Chlorophyll in plants, during photosynthesis, absorbs photons (energy) from the sun. This energy is transferred to other chlorophyll molecules organized by protein scaffolds and funneled into the next stage of photosynthesis.
The early light-harvesting stages of photosynthesis involve repeated excitation of pigments. MIT Associate Professor Gabriela Schlau-Cohen used ultrafast spectroscopy to capture these highly dynamic processes.
What is Ultrafast spectroscopy?
Ultrafast spectroscopy is a technique that uses extremely short laser pulses to study events that happen on timescales of femtoseconds to nanoseconds.
Through this, Schlau-Cohen has discovered how photosynthesis is regulated under different light conditions, and how plants protect themselves from damage by dissipating excess sunlight.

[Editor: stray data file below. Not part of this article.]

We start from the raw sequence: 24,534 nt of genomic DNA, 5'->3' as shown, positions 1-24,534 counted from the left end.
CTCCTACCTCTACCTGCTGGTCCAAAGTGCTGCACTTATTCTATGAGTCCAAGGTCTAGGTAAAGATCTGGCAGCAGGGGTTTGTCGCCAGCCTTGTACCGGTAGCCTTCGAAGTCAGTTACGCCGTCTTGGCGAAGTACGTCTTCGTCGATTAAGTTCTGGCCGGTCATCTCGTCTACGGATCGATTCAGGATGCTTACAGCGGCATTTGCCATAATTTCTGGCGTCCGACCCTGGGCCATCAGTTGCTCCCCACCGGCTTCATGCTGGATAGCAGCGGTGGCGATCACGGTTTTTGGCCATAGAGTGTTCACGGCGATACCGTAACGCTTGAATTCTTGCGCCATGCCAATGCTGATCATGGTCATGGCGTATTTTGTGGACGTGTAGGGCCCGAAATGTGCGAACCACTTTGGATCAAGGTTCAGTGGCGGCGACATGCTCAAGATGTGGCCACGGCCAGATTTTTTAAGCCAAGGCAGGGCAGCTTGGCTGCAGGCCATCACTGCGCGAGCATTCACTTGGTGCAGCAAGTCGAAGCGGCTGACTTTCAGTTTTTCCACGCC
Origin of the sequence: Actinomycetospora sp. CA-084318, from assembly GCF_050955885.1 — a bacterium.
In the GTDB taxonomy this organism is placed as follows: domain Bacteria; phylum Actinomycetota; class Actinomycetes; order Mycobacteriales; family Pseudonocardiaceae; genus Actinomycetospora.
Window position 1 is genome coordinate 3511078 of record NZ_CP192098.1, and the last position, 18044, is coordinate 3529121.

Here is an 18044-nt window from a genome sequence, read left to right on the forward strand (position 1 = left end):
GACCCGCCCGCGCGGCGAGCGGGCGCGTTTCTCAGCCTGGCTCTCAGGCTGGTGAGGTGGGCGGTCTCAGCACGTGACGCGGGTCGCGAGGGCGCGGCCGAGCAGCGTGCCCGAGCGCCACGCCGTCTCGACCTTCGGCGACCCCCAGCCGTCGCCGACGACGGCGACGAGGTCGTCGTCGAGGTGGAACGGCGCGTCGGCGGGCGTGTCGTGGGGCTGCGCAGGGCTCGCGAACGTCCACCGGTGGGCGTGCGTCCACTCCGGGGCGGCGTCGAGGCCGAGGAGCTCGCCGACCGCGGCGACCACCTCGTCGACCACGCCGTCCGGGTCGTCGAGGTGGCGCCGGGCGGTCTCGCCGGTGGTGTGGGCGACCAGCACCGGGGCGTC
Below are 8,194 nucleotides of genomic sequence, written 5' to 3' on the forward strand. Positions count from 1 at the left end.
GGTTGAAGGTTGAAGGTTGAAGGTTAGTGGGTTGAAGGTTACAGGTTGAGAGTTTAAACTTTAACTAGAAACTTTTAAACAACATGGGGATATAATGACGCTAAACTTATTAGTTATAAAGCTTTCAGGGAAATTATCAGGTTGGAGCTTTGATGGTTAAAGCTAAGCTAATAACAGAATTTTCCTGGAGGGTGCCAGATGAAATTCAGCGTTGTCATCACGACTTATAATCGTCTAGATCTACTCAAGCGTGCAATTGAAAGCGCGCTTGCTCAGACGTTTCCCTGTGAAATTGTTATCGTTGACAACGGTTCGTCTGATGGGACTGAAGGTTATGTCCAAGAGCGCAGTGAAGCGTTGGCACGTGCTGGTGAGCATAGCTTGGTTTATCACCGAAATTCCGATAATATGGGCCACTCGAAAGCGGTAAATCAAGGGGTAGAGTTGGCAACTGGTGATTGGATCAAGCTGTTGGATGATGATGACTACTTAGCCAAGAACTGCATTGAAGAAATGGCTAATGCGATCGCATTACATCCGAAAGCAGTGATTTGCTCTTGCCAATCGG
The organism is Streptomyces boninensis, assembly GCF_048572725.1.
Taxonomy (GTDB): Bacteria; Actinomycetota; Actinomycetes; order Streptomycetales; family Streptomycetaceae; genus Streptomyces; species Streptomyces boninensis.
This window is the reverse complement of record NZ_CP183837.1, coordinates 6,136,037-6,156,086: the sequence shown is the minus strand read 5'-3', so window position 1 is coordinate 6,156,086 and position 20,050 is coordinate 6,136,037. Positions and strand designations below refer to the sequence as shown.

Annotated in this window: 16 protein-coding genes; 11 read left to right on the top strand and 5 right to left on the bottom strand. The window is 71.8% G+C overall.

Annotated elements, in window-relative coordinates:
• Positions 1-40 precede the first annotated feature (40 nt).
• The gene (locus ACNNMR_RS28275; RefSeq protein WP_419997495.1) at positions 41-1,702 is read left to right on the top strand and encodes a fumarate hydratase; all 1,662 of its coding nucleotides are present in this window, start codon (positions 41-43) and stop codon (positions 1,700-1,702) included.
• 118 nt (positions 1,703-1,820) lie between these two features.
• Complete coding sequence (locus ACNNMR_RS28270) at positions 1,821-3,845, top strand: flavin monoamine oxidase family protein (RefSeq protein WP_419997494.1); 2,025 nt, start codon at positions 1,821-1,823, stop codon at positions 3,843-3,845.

She used other spectroscopic techniques as well to study how proteins rapidly change their conformation when they bind to specific targets, such as when receptors found on cell surfaces bind to stimuli like growth factors or other signaling molecules.
Schlau-Cohen enjoyed chemistry as a high school student and was particularly intrigued by the phenomenon known as wave-particle duality, a concept whereby physical matter can have both wave-like and particle-like properties. She used ultrafast microscopy, at Brown University where she majored in chemical physics, to study rapid processes such as energy moving between the electronic state of molecules.
The associate professor intends to develop nanostructures with similar or even better emergent properties than photosynthetic light-harvesting systems. Schlau-Cohen wants to achieve control over the evolution of light energy in a way that mimics or even exceeds the performance of nature.